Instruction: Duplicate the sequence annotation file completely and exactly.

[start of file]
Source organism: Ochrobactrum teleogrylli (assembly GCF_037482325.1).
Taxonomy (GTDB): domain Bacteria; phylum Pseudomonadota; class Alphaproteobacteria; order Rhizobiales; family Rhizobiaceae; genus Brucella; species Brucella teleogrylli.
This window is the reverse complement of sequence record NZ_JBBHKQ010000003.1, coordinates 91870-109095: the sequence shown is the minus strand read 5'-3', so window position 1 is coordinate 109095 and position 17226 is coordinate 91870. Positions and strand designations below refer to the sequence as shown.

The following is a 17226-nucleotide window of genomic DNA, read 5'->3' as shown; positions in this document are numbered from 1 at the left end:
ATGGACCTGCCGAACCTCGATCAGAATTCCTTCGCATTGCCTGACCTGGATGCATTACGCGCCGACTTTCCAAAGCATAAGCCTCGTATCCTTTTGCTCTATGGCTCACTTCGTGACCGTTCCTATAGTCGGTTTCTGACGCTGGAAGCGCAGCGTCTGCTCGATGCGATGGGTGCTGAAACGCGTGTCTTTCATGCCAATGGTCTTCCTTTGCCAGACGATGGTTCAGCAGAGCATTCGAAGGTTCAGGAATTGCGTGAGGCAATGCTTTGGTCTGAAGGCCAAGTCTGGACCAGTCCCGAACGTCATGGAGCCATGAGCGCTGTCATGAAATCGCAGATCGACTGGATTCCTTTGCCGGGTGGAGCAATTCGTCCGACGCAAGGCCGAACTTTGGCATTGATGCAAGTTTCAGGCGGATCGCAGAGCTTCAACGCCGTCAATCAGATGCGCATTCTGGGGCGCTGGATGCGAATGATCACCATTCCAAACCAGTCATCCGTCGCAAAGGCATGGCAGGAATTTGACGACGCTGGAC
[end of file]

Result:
Source organism: Ochrobactrum teleogrylli (assembly GCF_037482325.1).
Taxonomy (GTDB): domain Bacteria; phylum Pseudomonadota; class Alphaproteobacteria; order Rhizobiales; family Rhizobiaceae; genus Brucella; species Brucella teleogrylli.
This window is the reverse complement of sequence record NZ_JBBHKQ010000003.1, coordinates 91870-109095: the sequence shown is the minus strand read 5'-3', so window position 1 is coordinate 109095 and position 17226 is coordinate 91870. Positions and strand designations below refer to the sequence as shown.

The following is a 17226-nucleotide window of genomic DNA, read 5'->3' as shown; positions in this document are numbered from 1 at the left end:
ATGGACCTGCCGAACCTCGATCAGAATTCCTTCGCATTGCCTGACCTGGATGCATTACGCGCCGACTTTCCAAAGCATAAGCCTCGTATCCTTTTGCTCTATGGCTCACTTCGTGACCGTTCCTATAGTCGGTTTCTGACGCTGGAAGCGCAGCGTCTGCTCGATGCGATGGGTGCTGAAACGCGTGTCTTTCATGCCAATGGTCTTCCTTTGCCAGACGATGGTTCAGCAGAGCATTCGAAGGTTCAGGAATTGCGTGAGGCAATGCTTTGGTCTGAAGGCCAAGTCTGGACCAGTCCCGAACGTCATGGAGCCATGAGCGCTGTCATGAAATCGCAGATCGACTGGATTCCTTTGCCGGGTGGAGCAATTCGTCCGACGCAAGGCCGAACTTTGGCATTGATGCAAGTTTCAGGCGGATCGCAGAGCTTCAACGCCGTCAATCAGATGCGCATTCTGGGGCGCTGGATGCGAATGATCACCATTCCAAACCAGTCATCCGTCGCAAAGGCATGGCAGGAATTTGACGACGCTGGAC